May 20, 2014

Auckland Writers Festival 2014: "Trouble in Mind" with Jenni Ogden

Guest post by Tim, Readers Services, Central City Library.

The crowd waiting to hear Jenni Ogden speak was large and noisy. I could hardly hear the Black Sabbath song I was trying to listen to. There were people outside the room talking loudly. A man sat down to my left and I wondered if I knew him vaguely. Everyone seemed distracted. Then we all turned to look because the distinguished academic with a soothing voice came on stage to introduce Jenni Ogden -- renowned neuropsychologist and author of Trouble in Minda selection of case histories of people with damage to their brains of one kind or another.

When Ogden came on, her energy and wit and enviable ease with talking (I have two left hemispheres, she quipped) caught the crowd’s attention and held it throughout. She asked us to raise our hands if we knew someone affected by brain trauma. Most of us did. She spoke of her time at MIT studying the most famous brain in the world -- the brain that belonged to the man known as HM in text books, Henry Molaison. His hippocampus had been removed in 1957 in an experimental procedure intended to cure him of epilepsy, a procedure that also robbed him of the ability to create new memories.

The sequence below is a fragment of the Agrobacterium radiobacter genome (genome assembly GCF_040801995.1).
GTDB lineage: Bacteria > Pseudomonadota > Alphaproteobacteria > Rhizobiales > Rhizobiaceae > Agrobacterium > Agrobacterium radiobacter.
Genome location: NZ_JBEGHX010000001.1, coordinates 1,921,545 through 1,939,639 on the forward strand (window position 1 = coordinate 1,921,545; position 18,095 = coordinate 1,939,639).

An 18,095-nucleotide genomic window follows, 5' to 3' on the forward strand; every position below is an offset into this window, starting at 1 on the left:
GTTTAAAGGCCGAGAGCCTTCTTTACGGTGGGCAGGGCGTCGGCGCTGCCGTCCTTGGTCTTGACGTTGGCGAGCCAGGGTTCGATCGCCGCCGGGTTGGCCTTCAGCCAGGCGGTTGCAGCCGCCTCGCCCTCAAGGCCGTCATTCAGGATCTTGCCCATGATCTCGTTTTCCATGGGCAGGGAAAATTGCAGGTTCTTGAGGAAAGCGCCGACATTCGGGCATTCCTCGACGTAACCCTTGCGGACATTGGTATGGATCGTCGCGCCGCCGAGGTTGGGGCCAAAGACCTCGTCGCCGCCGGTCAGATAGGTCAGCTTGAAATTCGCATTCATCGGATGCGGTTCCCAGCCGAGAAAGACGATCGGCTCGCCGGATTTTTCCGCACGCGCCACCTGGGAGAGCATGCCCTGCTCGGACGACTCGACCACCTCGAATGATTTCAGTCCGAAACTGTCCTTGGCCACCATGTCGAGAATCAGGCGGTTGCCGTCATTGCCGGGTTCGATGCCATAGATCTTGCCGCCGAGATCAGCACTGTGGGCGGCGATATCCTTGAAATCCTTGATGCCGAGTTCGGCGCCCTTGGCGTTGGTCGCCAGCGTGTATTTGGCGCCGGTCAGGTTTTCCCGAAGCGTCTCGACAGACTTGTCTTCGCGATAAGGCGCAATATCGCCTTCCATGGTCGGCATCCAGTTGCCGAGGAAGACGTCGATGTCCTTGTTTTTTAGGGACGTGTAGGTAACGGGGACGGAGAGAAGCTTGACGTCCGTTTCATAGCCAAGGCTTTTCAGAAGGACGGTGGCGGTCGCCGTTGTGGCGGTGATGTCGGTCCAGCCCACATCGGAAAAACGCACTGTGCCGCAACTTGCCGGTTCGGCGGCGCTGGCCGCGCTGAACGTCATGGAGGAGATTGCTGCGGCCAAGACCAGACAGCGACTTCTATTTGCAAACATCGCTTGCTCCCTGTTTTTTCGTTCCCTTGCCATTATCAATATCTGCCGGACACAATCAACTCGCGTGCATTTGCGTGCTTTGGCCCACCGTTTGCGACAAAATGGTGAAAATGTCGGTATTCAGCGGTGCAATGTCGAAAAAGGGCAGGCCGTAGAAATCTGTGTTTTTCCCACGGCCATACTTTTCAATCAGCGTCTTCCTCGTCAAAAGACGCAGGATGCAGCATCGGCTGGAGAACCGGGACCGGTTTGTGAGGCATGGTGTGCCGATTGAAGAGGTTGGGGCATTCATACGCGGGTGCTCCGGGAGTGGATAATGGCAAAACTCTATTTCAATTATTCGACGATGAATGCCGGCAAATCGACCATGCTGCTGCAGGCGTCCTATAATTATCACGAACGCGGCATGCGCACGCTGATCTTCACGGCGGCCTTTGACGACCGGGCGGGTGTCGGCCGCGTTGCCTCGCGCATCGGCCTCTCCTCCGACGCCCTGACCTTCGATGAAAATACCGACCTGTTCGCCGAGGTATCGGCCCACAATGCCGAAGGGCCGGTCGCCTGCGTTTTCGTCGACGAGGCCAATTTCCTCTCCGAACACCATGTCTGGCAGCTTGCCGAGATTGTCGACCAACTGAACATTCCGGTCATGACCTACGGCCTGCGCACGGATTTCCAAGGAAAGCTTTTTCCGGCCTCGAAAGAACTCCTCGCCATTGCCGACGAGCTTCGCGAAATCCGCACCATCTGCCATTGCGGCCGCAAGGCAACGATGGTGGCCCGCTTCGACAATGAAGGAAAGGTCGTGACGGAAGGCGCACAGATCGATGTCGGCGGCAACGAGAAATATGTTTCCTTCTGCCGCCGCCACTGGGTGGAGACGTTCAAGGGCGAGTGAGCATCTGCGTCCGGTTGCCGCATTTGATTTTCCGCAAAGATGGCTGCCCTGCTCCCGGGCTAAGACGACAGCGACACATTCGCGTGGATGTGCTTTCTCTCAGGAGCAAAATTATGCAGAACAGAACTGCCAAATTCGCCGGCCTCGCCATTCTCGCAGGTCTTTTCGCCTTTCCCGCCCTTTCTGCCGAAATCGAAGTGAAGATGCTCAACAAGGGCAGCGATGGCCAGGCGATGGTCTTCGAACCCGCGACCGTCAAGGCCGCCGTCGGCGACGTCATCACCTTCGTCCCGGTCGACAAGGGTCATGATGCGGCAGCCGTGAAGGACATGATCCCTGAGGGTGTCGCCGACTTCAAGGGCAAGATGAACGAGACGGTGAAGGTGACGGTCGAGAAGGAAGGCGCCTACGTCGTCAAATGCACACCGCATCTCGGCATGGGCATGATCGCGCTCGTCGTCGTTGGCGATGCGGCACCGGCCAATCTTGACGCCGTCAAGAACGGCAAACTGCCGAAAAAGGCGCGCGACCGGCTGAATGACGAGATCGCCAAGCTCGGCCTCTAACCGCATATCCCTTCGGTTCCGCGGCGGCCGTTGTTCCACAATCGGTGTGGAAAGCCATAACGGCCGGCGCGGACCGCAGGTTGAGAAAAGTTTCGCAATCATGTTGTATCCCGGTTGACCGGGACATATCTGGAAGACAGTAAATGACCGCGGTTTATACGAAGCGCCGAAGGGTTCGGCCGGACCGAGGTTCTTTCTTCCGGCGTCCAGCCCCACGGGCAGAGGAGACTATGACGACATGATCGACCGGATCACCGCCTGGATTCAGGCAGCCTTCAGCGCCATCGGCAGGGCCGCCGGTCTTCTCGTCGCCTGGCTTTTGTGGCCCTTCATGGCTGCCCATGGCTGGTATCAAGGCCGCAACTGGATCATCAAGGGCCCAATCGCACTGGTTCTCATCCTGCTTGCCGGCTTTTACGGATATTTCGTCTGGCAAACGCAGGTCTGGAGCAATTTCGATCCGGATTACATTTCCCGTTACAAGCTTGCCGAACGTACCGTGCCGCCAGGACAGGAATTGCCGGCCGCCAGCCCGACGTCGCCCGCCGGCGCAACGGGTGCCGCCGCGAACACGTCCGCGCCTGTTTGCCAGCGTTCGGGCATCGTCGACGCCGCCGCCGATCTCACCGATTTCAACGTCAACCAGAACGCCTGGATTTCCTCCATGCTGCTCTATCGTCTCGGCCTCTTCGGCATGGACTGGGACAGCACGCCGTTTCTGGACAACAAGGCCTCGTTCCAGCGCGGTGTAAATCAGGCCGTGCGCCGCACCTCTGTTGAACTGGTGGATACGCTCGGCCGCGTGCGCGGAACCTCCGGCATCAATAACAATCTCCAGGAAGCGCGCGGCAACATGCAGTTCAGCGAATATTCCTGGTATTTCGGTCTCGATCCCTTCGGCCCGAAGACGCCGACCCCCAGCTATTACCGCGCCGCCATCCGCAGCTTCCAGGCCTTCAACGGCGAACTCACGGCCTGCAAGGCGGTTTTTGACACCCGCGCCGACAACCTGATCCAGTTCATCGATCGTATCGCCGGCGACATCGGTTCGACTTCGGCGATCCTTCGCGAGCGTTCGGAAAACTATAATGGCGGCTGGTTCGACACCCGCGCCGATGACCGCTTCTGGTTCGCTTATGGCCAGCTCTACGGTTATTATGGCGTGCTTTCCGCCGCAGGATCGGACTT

Ogden described how HM was awake during the procedure, but because he had been sedated was probably too drowsy to notice this ability disappear -- but would you even notice this? When she knew him it was years later, but time had not really passed for HM, if the measurement of time is the laying down of memories, as Ogden argued. HM had a note in his pocket that he would happen upon every now and then which read "Dad is dead Mom is well". Every time it was (sad) news to him.

Ogden also described a woman who had a hole in her brain, and another woman who, because of a brain tumour, came to disregard anything to her left -- including her own left arm. The man to my left uttered in surprise “She was a friend of mine.”

I left feeling a little more fragile of mind maybe, but excited to read Trouble in Mind. And I wondered, too, if Jenni Ogden knows some arcane neuropsychological secret the rest of us don’t know -- the kind that keeps someone irreverent and energetic in perpetuity. Maybe it’s in the book.

Ditulis Oleh : Karen Craig // 23:37


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